A chair is a chair is a chair is a chair? Not at all. It is no coincidence that it is considered a special challenge among designers to create a chair. Anyone who wants to see how different chairs can be designed will have the opportunity to do so from 28 October to 5 February 2023 at the newly opened mudac in Lausanne. One of the world’s largest private collections of chairs will then be on display under the title “A Chair and You”. Since the late 1990s, Thierry Barbier-Mueller has assembled the collection, which is being presented to the public for the first time and brings together chairs designed by artists, designers and architects. He is the youngest of three sons of Monique and Jean Paul Barbier-Mueller and managing director of the Société Privée de Gérance. His grandfather Josef Mueller and his sister Gertrud Dübi-Müller, a muse of Ferdinand Hodler, had already built up an important collection of works by Ferdinand Hodler, Cuno Amiet, Auguste Renoir and Paul Cézanne, some of which are on display at the Kunstmuseum Solothurn. The Musée Barbier-Mueller in Geneva also houses works of art by cultures from all over the world.
Fascinated by the creativity, freshness and spontaneity of designers such as Ron Arad, Tom Dixon or André Dubreuil, the mudac says, the collector kept adding new pieces until finally a collection of more than 650 chairs from the 1960s to the present was created. The quality of this ensemble is unique and goes far beyond the usual chair typology: “Innovative research and formal concepts, unusual combinations of experimental materials, the play with scales and functions characterise this extensive collection.”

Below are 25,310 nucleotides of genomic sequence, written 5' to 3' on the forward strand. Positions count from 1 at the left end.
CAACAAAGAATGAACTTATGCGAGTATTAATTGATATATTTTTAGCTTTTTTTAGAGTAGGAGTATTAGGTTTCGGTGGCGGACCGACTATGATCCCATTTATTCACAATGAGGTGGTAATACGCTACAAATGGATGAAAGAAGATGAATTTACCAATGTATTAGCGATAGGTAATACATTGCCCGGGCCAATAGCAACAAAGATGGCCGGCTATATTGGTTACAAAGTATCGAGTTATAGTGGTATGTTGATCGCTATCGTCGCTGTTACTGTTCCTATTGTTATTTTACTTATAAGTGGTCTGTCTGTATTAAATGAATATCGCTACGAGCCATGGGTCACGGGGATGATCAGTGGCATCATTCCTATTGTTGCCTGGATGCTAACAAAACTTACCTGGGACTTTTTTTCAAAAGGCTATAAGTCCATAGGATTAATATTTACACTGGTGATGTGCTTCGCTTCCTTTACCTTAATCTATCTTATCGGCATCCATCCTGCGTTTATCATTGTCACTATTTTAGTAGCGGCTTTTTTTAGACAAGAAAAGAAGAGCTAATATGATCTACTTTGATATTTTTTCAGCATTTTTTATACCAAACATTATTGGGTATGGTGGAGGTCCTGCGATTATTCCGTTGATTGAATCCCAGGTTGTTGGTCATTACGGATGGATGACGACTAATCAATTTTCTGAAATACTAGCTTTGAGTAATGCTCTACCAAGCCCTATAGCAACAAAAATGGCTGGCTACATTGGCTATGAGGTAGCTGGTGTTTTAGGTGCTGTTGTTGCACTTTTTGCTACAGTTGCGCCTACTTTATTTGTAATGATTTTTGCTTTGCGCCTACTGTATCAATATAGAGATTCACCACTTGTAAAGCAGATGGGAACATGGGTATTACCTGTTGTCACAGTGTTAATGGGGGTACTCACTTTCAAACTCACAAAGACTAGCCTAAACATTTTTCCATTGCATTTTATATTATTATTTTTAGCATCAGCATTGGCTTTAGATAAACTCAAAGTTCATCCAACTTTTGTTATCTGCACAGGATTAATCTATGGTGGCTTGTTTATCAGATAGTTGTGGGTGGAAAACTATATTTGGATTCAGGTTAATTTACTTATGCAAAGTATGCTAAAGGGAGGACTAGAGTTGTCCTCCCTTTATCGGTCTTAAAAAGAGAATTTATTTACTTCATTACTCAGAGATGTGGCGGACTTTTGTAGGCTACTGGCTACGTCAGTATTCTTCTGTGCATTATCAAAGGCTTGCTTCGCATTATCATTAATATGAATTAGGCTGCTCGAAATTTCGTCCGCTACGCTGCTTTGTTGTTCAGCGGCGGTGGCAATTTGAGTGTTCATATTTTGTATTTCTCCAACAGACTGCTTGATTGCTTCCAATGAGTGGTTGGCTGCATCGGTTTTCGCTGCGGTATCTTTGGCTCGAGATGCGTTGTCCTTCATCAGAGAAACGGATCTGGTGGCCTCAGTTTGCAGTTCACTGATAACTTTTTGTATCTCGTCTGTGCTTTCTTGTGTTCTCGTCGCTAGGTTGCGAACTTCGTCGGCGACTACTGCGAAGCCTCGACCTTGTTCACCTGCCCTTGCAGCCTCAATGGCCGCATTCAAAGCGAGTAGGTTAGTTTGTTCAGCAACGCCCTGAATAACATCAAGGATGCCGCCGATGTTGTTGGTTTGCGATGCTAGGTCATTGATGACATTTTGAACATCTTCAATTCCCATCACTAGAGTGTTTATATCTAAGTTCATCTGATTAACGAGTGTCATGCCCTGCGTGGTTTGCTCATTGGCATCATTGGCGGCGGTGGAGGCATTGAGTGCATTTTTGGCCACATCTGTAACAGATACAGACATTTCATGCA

About two-thirds of the collection consists of individual pieces, prototypes or works from small, limited editions and includes works by designers such as Ettore Sottsass, Pol Quadens, Shiro Kuramata and Maarten Baas as well as artists such as Donald Judd, Niki de Saint Phalle, Lawrence Weiner and Franz West. With their forms and materials, the objects illustrated conceptual, experimental work on the borderline of art and sculpture. According to the announcement, it is above all the object itself that captivates the collector, “its uniqueness, its plasticity, the humour it reveals, or its materiality”.
In order to do justice to the diversity and special nature of the objects in the presentation as well, the renowned American artist and director Robert Wilson was commissioned to design a scenography that uses the repertoire of the performing arts. Wilson has the audience “immersed in immersive worlds in which the chairs are treated like protagonists in a theatre performance. Sound, light and scenery are intended to create a unique atmosphere in which “the iconic design object chair and its numerous variations” can be discovered in an unusual way. Like in an opera, the various “chair actors” would be staged in four acts against different backdrops and in scenic atmospheres.
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